- Posted by: Valerie Vaz MP
- Category: News
On Monday 13 June 2016 I chaired the All Party Parliamentary Group meeting on Epilepsy. The title of the meeting was Epilepsy in the workplace: Breaking down barriers.
I was pleased to welcome speakers Will Butterworth of Epilepsy Action (far left of the picture), Jamie Burton (middle) and Dawn Oliver of Young Epilepsy (far right), as well as experts on epilepsy, those who work in hospitals and charities across the UK, and those who’ve experienced epilepsy in their lives first hand.
Will Butterworth discussed Epilepsy Action’s survey which found out that only one in three people with epilepsy feels comfortable discussing their condition with their employer, with fear of discrimination being a major concern. Mr Butterworh also noted that employment figure of the UK public stands at 74%, this figure drops to 46% for those who are disabled and 28% for those with epilepsy. Jamie Burton courageously spoke about his own positive and negative experiences of dealing with epilepsy in the workplace. Dawn Butler briefed the APPG on Young Epilepsy’s frontline Transition Support Programme which is helping young people develop the confidence and skills they need to enter the workplace. The Transition Support Programme helps young people in numerous ways, from encouraging students to talk to their tutors to providing transport for young people to get to their exams.
At the meeting, the APPG published a Report on driving bans following seizures. I was alerted to this issue as Chair of the APPG on Epilepsy. Individuals from the USA can drive after a 6 months ban when they come to the UK, but a UK citizen would be banned from driving for 12 months following a seizure. I asked the House of Commons Library to undertake research on differing driving bans. The report is not a complete list of all the countries but a selection to provide an overview of how the periods of driving bans differ. Following this report, one of the ways forward is to raise this issue with the World Health Organisation and the International Bureau for Epilepsy. The aim would be to ensure that a singular policy would apply internationally making it simple, transparent, and equitable.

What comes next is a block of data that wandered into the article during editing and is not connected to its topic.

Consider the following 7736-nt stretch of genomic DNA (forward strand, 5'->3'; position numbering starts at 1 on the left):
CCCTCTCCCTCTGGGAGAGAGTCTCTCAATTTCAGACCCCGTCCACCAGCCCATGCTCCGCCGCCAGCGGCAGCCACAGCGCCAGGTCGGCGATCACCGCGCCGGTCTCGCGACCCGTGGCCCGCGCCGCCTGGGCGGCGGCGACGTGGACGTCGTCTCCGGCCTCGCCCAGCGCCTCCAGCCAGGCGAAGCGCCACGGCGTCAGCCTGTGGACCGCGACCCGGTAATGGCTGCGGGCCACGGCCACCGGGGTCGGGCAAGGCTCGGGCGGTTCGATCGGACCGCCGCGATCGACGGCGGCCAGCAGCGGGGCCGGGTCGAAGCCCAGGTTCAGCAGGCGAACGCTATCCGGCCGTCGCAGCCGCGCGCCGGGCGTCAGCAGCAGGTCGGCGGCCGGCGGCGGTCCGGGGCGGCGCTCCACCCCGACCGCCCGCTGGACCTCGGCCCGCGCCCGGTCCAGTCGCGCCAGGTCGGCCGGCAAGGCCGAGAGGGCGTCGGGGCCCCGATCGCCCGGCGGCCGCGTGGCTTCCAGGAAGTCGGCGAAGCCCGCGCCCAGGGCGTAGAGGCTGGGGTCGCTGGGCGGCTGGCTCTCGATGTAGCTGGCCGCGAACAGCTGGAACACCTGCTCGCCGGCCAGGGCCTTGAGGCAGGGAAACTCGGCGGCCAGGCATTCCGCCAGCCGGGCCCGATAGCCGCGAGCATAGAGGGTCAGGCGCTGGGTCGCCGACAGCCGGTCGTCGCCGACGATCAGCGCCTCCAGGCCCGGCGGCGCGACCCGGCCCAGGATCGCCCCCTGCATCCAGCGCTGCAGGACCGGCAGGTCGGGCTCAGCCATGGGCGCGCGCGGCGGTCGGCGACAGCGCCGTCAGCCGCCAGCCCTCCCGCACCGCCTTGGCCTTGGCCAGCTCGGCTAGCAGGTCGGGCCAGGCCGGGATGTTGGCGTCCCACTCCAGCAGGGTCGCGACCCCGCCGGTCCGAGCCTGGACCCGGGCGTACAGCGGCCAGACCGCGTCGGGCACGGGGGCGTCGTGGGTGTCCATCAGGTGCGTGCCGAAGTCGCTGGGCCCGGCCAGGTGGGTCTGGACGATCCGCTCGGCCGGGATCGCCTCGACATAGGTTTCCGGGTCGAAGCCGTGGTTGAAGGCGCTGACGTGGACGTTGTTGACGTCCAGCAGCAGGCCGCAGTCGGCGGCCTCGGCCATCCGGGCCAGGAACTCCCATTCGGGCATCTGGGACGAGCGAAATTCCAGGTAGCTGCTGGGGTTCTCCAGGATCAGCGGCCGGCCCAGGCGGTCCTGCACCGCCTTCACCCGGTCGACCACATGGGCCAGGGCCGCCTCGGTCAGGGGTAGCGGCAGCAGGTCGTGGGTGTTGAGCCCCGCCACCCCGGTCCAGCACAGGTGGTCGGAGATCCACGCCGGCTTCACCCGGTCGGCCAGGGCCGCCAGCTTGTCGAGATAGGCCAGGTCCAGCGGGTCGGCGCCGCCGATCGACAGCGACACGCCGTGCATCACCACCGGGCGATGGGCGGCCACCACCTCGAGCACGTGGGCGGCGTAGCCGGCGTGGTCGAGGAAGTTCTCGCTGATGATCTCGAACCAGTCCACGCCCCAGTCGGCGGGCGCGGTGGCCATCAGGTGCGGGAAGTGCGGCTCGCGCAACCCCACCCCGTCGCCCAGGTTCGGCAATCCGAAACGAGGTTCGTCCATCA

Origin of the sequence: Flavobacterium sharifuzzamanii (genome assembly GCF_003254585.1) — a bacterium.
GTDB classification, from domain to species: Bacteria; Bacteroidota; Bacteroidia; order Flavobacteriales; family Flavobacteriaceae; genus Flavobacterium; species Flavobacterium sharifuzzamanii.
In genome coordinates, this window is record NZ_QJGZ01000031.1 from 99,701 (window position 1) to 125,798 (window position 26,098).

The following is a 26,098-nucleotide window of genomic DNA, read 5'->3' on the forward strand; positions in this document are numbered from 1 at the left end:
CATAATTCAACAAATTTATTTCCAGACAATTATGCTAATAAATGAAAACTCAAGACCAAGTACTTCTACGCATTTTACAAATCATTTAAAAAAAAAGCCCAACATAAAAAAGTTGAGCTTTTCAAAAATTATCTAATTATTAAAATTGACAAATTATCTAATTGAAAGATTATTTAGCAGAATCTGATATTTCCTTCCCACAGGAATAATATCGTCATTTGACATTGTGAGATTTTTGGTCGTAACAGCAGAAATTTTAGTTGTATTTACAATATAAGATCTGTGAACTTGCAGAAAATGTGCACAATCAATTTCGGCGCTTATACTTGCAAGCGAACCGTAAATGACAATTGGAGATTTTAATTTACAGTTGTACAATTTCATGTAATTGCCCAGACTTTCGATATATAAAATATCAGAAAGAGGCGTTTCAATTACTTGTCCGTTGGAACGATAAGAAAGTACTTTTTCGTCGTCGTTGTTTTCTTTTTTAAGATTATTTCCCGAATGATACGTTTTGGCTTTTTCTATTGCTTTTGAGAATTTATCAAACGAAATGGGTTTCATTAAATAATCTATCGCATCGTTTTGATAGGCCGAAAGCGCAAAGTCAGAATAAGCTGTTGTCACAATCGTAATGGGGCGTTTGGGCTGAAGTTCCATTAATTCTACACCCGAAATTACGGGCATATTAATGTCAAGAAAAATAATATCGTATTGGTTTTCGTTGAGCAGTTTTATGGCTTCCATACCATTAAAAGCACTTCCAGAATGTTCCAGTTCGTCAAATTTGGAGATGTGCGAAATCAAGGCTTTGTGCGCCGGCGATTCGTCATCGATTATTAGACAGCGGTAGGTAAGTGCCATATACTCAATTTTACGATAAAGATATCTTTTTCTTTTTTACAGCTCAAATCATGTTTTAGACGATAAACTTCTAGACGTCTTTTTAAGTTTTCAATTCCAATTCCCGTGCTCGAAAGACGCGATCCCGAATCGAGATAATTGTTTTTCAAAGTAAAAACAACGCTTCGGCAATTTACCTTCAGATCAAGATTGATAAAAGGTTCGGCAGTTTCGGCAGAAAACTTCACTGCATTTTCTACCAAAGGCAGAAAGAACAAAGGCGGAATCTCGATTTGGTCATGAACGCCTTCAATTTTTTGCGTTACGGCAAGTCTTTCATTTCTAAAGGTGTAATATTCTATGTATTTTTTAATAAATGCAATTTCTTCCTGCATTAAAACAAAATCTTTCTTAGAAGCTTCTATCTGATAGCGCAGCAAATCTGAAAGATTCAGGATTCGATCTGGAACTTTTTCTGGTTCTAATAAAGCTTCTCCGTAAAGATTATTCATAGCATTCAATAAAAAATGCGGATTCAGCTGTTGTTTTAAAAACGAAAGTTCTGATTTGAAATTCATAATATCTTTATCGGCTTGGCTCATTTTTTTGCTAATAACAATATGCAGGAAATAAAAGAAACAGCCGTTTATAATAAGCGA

You can read the report here: APPG on Epilepsy Report on driving bans following seizures
The APPG paid tribute to Connor Sparrowhawk who tragically lost his life at the a from drowning in a bath tub a health trust facility. The health trust has accepted its failings that lead to Connor’s death. It was made clear at the meeting that people feel that more provisions need to be in place to safeguard young people with epilepsy.
The secretariat is provided by Young Epilepsy.